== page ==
I’ve updated a post I made about two years ago regarding editing. I am currently into the final edits of two books that I hope to get to a publisher (for us writers hope is a very real state of mind). Editing is as much a part of the writing process as is the creation of the story, welcome it, enjoy the process, immerse yourself and get your fingers all pruney.
A published book must be edited, period. Well edited, period. No buts or excuses. Remarks such as: “No one will notice,” “It’s just a comma for Pete’s sake,” “It’s my book, I can do what I want, it’s my way of being independent, showing my difference,” are not acceptable (and I’m sure the punctuation is wrong, somewhere, for the previous phrasing). Baloney, you worked hard on your story, you must present it as perfectly as possible. There are very good examples of going off the trail such as Amanda Coplin’s The Orchardist (with not one attributed quote) but I warn you, that trail can be extremely difficult to take.
I am saying this after having six novels professionally edited. But still, while going through the galley/final proof, the errors I continue to find (post edit) just make me shake my head. Not to blame the editor, but I, as the author, must review the book at every stage, checking for spelling, spell-check is great but it is dumber than a box of rocks, i.e. canvas and canvass are both correct, except when they are reversed in the story. And we are all aware of to, too, and two. (BTW, what does to plus too equal?) Punctuation has rules, but it’s the typos that get lost, little things like the comma after a quote that is followed by an attribution, i.e. “She melted,” Dorothy said. If you place a period after melted the punctuation review in you MS Word won’t pick it up. Do a search and replace. And on and on and on. The axiom, “The devil’s in the details,” is truth.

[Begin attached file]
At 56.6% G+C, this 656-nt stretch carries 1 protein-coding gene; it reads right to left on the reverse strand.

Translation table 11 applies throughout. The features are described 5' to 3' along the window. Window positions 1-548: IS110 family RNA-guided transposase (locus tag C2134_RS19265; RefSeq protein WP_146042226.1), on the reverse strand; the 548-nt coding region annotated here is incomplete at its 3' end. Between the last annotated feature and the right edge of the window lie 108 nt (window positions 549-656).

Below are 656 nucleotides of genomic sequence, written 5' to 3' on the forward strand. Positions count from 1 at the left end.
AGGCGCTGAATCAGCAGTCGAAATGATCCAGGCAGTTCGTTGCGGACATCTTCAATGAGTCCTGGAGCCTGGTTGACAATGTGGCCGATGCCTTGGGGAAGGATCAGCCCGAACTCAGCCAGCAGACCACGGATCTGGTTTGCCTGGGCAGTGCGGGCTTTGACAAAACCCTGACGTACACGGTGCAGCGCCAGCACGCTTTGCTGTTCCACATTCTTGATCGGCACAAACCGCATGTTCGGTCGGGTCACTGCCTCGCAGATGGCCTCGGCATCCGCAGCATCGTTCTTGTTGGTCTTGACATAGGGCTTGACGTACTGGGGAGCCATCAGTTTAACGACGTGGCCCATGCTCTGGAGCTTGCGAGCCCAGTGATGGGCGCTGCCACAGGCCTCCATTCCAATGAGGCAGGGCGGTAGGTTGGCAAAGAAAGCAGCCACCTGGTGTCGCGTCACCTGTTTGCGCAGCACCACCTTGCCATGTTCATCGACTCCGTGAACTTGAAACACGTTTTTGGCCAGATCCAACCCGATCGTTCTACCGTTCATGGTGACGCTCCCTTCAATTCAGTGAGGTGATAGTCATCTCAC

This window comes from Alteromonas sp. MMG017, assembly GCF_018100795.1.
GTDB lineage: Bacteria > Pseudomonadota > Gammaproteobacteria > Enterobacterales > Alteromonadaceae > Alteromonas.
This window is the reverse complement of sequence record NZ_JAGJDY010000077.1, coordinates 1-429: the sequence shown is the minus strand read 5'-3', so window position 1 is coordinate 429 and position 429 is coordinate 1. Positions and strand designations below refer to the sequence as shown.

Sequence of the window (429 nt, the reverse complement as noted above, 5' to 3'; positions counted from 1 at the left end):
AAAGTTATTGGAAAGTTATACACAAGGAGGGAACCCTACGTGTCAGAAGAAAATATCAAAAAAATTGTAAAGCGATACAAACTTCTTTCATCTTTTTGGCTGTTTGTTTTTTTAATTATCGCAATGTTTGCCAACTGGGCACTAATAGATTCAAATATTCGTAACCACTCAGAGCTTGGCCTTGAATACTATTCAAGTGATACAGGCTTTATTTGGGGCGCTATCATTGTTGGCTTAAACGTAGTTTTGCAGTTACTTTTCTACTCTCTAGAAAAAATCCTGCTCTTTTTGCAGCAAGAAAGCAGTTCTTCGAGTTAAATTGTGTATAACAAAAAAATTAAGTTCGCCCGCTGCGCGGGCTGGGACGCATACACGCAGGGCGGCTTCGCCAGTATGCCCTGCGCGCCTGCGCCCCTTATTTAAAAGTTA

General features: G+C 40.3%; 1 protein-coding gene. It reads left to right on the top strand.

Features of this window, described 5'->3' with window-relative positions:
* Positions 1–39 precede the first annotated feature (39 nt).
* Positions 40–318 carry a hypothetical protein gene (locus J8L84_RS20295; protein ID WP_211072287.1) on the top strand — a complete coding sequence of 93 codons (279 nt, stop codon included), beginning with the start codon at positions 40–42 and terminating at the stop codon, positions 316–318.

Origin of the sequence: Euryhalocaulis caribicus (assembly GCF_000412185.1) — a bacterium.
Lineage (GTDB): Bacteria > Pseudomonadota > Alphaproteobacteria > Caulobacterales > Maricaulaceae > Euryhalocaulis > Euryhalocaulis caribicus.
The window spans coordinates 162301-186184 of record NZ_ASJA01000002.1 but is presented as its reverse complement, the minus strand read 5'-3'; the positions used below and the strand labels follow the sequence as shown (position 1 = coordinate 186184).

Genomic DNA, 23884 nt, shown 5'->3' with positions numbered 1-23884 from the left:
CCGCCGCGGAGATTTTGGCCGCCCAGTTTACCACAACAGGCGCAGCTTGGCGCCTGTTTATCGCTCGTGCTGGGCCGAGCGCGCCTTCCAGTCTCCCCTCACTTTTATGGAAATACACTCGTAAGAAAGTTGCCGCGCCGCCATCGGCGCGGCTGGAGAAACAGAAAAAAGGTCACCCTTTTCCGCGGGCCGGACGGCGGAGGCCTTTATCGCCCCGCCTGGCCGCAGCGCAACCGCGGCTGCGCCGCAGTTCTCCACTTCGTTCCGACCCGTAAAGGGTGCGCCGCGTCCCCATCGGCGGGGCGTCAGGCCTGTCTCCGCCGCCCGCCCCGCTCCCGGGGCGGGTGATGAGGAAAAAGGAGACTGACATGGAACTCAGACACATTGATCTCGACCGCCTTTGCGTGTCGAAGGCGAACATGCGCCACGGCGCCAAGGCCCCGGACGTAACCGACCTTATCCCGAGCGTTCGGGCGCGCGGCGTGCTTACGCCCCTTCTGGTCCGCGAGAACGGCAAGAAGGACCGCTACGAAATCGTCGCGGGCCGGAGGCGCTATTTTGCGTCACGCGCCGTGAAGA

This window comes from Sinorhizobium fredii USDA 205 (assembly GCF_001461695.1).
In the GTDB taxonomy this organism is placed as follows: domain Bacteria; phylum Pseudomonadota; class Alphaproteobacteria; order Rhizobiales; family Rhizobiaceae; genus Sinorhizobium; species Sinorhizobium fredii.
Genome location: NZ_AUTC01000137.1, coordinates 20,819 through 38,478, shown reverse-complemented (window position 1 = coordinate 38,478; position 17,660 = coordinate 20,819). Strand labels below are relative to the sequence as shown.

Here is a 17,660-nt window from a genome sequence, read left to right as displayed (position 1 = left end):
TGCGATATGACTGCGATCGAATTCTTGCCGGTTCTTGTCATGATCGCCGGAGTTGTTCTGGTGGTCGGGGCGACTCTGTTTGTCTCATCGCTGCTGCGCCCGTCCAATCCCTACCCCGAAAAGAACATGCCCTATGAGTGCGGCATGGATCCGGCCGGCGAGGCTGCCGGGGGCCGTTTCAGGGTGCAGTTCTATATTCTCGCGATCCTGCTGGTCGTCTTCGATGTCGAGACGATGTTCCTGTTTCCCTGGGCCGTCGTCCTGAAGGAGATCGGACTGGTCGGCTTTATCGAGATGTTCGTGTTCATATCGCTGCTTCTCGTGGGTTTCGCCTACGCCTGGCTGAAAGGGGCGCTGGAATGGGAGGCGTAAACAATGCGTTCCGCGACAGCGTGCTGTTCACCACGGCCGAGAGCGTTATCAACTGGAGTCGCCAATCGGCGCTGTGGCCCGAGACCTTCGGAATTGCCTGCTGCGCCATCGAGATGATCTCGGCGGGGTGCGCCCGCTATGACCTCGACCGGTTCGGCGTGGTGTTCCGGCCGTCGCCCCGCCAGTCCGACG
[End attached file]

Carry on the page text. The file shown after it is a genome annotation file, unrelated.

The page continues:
An editor is critical; they have the experience and single-minded purpose to eliminate errors and confusions. With Track Changes in Word, the author can follow the editors proposed changes, approve or reject them and then produce the final manuscript. But at the same time the author must not blithely okay them, look at the suggestions and understand the corrections before approving the final.
This has nothing to do with style or content. In this particular area of editing or more specifically copy-editing, it is form over substance. For some books both a content editor and a copy-editor are needed, and in fact demanded. And, even beyond that for non-fiction, a fact-checking and even data checking editor might be employed. The wrong address in a travel book can be messy, the wrong phone number survives until the next edition (and if for an B&B you will never be comped a room). The responsibility is yours as the author.
I have started a list of phrases and misspellings that I commonly make, I do a search for each in a methodical way to find and change as needed (here and her are one of my faves). I do the same for punctuation, things like the above mentioned period instead of a comma. Keep a list; in fact start a manual to use for each edit. Do your reviews before you send the manuscript on to your underpaid editor. If they work hourly, you will save some time and money.
I offered blogs on SmartEdit during the past year, this is a good program. Learn it and use it. Find a good book or guide on writing that focuses on grammar, spelling (difficult words), style and punctuation (I have at least five on a shelf). The rules (and they are rules) are simple and direct. One of the best guides is Lynne Truss’s book Eats, Shoots & Leaves. It’s humorous and stays with you. Also Grammar Girl is very good, but you can get lost or lose hours reading thru her subjects – but it’s worth it. (CLICK HERE)
We work very, very hard at presenting the best story. We fold time, kill off evil doers, invent fantastic machines, discover unknown countries, and tell simple stories of boy meets girl or boy meets prom queen who turns out to be an alien mind-sucking zombie who drives a BMW. Don’t mess it up with a poor presentation.
More later. . . .